I’ve just returned from a week’s retreat on the island of Iona, staying in the Abbey and living in community with other guests. There was a spiritual component to it, and I spent a lot of time looking out to sea, just being quiet. I felt I gained perspective on our business and the progress we have made, but the other thing I felt the need to make sense of was the effect that the pandemic and lockdown have had on me.
I realised that when the pandemic struck, I went into something of a panic, especially about our business. Being in the business of running executive retreats we are primarily a face-to-face business and there was little face-to-face last year. The rush for many businesses was to pivot (how often did we hear that word?) online, which we tried, but had we stood back, probably common sense would have told us that it wouldn’t work, which is where we got to at the beginning of 2021 when we decided to sit tight and wait for the hotels to open.
What I realised last week was that I hadn’t stopped panicking deep down and it had taken its toll. I was mentally exhausted and feeling waves of depression. I know I am not alone. It’s not as though we can see a way out of the difficulties and uncertainties of the pandemic. We thought vaccinations would liberate us and then along came another variant. Each stage brings with it another set of regulations to get used to, school children in bubbles, whether to get the staff back to the office or not.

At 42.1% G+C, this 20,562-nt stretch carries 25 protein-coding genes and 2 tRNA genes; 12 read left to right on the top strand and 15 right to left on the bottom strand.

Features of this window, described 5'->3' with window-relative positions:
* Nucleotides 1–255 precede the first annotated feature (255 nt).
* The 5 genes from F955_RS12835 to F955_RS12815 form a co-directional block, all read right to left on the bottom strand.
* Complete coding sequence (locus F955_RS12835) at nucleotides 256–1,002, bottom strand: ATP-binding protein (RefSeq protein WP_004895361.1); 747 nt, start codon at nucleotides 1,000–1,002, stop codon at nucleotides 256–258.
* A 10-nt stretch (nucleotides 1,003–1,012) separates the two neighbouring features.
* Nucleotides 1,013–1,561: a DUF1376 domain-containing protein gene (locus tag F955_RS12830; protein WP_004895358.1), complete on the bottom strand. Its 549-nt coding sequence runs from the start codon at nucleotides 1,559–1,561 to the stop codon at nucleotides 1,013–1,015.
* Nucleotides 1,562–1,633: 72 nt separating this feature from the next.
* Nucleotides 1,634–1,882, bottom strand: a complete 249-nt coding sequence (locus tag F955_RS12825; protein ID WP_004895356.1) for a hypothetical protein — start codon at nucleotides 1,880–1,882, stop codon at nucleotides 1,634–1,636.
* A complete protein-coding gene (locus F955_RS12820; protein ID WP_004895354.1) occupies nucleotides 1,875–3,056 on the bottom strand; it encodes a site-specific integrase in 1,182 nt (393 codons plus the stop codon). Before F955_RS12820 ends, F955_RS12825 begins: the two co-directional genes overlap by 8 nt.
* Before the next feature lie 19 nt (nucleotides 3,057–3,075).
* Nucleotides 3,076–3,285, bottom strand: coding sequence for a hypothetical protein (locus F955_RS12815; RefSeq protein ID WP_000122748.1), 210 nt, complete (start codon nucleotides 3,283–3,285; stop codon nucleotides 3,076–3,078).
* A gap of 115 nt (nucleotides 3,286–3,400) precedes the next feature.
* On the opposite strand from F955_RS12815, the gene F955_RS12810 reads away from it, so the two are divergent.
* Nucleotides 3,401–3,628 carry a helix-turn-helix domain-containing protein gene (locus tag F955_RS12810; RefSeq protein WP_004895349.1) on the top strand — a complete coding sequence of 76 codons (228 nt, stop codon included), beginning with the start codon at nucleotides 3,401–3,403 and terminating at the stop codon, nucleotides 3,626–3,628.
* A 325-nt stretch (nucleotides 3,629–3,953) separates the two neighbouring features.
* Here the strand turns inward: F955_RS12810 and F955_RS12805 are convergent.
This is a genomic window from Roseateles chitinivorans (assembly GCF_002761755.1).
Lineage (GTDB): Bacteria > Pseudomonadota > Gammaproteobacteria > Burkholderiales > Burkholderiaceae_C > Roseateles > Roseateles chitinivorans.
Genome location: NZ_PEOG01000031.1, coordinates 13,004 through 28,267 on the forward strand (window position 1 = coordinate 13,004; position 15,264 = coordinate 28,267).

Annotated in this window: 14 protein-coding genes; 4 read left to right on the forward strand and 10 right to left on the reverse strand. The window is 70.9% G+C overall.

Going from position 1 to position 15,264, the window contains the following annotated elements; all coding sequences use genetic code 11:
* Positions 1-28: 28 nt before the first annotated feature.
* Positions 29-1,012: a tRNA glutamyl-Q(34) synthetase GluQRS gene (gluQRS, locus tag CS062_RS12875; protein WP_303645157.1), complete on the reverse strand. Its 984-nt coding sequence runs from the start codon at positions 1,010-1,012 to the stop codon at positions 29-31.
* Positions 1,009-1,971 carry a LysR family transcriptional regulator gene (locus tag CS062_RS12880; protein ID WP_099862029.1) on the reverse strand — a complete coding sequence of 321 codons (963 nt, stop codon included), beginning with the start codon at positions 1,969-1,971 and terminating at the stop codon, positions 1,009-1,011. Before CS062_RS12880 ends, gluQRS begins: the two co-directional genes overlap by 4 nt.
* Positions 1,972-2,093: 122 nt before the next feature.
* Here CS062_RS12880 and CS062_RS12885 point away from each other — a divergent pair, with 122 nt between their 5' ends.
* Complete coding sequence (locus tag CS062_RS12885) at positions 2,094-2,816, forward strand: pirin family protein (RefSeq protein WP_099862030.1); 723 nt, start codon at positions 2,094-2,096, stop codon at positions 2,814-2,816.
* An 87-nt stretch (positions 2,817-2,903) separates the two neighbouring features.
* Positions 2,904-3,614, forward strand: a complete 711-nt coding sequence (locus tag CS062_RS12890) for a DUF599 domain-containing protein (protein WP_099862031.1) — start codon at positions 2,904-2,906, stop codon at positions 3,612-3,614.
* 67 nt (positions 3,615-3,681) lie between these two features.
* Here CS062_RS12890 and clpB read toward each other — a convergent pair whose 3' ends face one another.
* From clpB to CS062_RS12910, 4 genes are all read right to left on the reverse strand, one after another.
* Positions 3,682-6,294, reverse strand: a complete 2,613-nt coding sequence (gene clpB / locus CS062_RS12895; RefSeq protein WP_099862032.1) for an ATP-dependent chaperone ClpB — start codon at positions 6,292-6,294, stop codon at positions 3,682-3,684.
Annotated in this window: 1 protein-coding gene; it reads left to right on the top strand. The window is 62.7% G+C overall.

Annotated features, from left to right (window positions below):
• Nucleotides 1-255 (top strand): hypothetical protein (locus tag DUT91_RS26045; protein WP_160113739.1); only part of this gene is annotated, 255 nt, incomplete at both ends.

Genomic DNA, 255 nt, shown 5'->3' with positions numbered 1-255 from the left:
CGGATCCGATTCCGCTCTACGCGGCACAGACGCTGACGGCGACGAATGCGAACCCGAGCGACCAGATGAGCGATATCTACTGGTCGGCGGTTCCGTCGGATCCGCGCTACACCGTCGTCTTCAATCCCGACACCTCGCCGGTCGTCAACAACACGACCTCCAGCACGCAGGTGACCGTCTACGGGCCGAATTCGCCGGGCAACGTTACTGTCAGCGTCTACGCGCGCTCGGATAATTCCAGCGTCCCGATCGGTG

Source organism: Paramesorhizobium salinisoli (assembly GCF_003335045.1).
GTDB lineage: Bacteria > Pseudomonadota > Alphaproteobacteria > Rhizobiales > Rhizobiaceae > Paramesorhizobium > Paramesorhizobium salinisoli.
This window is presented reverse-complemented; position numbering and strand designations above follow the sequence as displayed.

What we’re all recognising now is that this is burnout caused by endless uncertainty, pressure and lack of control. One of the feelings I had last week was that I didn’t have the right to have burnout: we were safe and healthy, we had food on the table, could talk to family and friends and had each other as companions. Many business owners report that their businesses are doing well, certainly better than expected and staff have stayed engaged.
It’s hard to admit to burnout perhaps because there seem to be so many other people who are worse off, we think it’s not a real illness and probably possible to tough it out if ignored. But left untreated, burnout can cause people to become depressed, anxious, and distracted, which can impact not only our work relationships, but our personal interactions.
What might your burnout be doing to your business, your family or your friends? Wouldn’t it be great if you could find something that would help you over this and let you enjoy your life again?
The good news is that once identified, burnout can be reversed through taking some time to work on yourself. Take a moment to regain some perspective, learning to say ‘no’ in a constructive way, taking breaks and managing expectations are all ways you can help yourself. Finding your own purpose and understanding your values are also core ways to gaining that perspective and focus.
If you’d like the chance to renew and regenerate as I did on my retreat, we’d like to invite you to our next retreat starting 13th – 15th September. If you’re not sure how they work, let’s have a quick chat.